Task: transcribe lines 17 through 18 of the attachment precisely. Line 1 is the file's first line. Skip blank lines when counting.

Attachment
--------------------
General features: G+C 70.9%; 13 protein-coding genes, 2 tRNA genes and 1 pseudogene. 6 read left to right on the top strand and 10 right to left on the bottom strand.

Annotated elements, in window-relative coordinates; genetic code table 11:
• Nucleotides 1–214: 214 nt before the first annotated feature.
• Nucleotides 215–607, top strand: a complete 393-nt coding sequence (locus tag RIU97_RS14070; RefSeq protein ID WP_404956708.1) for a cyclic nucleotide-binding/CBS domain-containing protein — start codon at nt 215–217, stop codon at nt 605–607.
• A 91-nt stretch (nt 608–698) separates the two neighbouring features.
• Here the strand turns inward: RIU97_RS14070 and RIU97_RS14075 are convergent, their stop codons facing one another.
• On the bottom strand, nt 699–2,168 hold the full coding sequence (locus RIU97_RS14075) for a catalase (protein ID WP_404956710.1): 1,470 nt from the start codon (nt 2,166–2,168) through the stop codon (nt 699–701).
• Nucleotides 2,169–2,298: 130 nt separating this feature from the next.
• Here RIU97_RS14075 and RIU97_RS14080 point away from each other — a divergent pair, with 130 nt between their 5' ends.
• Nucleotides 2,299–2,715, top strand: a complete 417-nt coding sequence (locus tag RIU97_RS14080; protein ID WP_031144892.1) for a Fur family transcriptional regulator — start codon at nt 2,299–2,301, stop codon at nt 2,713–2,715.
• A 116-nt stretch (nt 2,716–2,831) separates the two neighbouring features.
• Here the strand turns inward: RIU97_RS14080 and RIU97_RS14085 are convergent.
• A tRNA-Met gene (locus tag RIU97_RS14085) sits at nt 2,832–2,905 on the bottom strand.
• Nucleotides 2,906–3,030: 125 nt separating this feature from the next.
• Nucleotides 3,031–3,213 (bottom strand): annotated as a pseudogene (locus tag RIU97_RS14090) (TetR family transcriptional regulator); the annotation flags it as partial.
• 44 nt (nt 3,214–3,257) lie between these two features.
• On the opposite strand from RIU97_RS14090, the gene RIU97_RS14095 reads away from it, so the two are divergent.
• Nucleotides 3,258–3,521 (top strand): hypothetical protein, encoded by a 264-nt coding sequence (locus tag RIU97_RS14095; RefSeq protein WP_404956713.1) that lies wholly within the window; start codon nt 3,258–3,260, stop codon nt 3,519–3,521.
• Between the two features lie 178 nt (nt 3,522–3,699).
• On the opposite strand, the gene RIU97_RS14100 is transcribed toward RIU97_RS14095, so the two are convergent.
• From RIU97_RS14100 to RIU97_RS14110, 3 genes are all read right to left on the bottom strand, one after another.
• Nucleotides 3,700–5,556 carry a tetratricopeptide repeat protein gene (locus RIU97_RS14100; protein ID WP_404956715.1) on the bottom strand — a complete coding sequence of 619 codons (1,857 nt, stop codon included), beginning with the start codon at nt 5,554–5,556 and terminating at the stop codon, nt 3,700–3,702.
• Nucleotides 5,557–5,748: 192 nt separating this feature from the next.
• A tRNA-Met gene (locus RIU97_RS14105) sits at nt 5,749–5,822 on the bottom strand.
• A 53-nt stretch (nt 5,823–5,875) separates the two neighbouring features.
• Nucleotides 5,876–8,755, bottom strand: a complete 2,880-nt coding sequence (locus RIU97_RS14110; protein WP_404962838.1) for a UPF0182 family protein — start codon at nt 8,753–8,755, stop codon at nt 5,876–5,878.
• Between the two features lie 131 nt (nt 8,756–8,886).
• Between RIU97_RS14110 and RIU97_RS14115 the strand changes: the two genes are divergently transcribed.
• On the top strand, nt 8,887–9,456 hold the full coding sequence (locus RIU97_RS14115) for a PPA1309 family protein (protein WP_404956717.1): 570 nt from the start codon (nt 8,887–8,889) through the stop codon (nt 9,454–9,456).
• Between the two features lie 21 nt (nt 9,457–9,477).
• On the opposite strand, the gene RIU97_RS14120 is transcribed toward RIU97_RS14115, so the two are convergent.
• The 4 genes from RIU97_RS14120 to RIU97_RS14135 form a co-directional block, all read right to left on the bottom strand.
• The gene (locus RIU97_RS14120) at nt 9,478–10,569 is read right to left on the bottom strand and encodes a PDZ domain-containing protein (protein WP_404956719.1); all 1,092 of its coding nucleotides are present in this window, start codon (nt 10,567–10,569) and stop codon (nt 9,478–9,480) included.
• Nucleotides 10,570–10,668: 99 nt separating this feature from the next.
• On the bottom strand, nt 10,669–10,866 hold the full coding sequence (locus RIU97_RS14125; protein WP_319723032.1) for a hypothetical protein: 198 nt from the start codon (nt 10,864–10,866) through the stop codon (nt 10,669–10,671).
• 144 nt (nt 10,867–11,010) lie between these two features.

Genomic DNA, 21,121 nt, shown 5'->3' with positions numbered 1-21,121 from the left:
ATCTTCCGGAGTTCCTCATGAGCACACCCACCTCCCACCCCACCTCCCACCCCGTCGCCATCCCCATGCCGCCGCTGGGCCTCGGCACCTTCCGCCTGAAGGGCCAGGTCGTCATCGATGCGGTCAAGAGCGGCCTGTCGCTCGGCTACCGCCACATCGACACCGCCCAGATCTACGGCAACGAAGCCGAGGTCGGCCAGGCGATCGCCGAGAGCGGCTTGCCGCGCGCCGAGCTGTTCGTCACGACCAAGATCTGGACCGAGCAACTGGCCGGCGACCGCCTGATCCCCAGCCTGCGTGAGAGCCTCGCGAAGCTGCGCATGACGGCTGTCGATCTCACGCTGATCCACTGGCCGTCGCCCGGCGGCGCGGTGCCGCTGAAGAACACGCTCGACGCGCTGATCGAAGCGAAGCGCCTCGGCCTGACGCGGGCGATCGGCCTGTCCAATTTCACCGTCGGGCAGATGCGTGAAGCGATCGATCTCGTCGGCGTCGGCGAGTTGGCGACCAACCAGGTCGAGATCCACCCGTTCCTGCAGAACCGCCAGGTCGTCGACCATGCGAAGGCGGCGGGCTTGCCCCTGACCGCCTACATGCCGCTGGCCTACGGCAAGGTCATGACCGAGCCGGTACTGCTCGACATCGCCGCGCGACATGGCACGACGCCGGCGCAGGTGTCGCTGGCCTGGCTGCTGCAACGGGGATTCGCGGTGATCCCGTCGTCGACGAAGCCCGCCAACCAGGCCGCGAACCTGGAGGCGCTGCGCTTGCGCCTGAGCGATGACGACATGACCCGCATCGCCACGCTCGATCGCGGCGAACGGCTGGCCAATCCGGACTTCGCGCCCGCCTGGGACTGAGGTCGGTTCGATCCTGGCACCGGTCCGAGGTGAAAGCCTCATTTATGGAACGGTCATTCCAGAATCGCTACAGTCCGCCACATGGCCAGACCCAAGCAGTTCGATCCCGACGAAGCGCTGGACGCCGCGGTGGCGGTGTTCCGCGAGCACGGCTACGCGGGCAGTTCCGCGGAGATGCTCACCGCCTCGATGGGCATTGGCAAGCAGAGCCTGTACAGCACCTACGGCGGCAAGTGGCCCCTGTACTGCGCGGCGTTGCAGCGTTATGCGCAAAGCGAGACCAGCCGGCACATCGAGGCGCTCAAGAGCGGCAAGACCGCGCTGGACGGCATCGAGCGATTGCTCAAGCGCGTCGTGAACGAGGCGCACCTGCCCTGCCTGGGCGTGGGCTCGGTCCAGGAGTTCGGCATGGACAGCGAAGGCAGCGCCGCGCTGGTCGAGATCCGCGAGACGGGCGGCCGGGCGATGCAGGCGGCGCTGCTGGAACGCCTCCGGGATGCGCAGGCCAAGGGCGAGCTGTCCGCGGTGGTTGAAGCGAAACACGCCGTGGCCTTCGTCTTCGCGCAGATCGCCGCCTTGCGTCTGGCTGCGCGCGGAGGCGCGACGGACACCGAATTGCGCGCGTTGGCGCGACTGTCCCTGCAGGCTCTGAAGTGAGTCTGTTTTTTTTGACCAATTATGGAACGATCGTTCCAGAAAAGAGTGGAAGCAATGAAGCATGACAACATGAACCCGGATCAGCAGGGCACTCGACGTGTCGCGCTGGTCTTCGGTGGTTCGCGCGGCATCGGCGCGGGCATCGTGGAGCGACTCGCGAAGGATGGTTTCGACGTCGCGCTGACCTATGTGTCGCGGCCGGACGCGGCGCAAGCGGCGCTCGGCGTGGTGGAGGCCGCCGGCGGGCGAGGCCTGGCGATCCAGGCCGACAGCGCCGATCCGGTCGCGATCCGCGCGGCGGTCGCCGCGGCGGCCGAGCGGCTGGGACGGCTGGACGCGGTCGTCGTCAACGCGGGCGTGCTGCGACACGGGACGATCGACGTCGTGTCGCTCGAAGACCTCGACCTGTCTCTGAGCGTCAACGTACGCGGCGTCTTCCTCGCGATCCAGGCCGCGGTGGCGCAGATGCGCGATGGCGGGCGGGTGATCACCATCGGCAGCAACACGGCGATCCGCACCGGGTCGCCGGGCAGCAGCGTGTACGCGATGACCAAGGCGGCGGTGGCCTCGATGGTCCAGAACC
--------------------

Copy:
• On the opposite strand from RIU97_RS14090, the gene RIU97_RS14095 reads away from it, so the two are divergent.
• Nucleotides 3,258–3,521 (top strand): hypothetical protein, encoded by a 264-nt coding sequence (locus tag RIU97_RS14095; RefSeq protein WP_404956713.1) that lies wholly within the window; start codon nt 3,258–3,260, stop codon nt 3,519–3,521.